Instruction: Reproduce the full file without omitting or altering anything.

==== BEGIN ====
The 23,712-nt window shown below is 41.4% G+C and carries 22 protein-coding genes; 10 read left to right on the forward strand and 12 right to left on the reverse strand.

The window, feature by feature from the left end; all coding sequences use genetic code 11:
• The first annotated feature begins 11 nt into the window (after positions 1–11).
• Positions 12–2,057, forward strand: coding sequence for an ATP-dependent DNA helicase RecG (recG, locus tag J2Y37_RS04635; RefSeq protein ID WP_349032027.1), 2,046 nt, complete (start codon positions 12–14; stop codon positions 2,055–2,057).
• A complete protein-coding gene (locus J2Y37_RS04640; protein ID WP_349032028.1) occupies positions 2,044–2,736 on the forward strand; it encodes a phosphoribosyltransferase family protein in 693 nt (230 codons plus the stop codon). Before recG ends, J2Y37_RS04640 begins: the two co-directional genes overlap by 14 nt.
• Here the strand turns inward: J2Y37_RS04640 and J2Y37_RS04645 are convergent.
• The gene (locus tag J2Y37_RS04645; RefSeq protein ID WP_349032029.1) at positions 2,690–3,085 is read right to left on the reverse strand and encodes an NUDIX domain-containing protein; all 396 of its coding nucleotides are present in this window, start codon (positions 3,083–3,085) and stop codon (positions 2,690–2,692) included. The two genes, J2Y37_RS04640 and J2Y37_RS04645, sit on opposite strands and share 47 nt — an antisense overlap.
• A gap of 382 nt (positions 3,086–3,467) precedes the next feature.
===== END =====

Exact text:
The 23,712-nt window shown below is 41.4% G+C and carries 22 protein-coding genes; 10 read left to right on the forward strand and 12 right to left on the reverse strand.

The window, feature by feature from the left end; all coding sequences use genetic code 11:
• The first annotated feature begins 11 nt into the window (after positions 1–11).
• Positions 12–2,057, forward strand: coding sequence for an ATP-dependent DNA helicase RecG (recG, locus tag J2Y37_RS04635; RefSeq protein ID WP_349032027.1), 2,046 nt, complete (start codon positions 12–14; stop codon positions 2,055–2,057).
• A complete protein-coding gene (locus J2Y37_RS04640; protein ID WP_349032028.1) occupies positions 2,044–2,736 on the forward strand; it encodes a phosphoribosyltransferase family protein in 693 nt (230 codons plus the stop codon). Before recG ends, J2Y37_RS04640 begins: the two co-directional genes overlap by 14 nt.
• Here the strand turns inward: J2Y37_RS04640 and J2Y37_RS04645 are convergent.
• The gene (locus tag J2Y37_RS04645; RefSeq protein ID WP_349032029.1) at positions 2,690–3,085 is read right to left on the reverse strand and encodes an NUDIX domain-containing protein; all 396 of its coding nucleotides are present in this window, start codon (positions 3,083–3,085) and stop codon (positions 2,690–2,692) included. The two genes, J2Y37_RS04640 and J2Y37_RS04645, sit on opposite strands and share 47 nt — an antisense overlap.
• A gap of 382 nt (positions 3,086–3,467) precedes the next feature.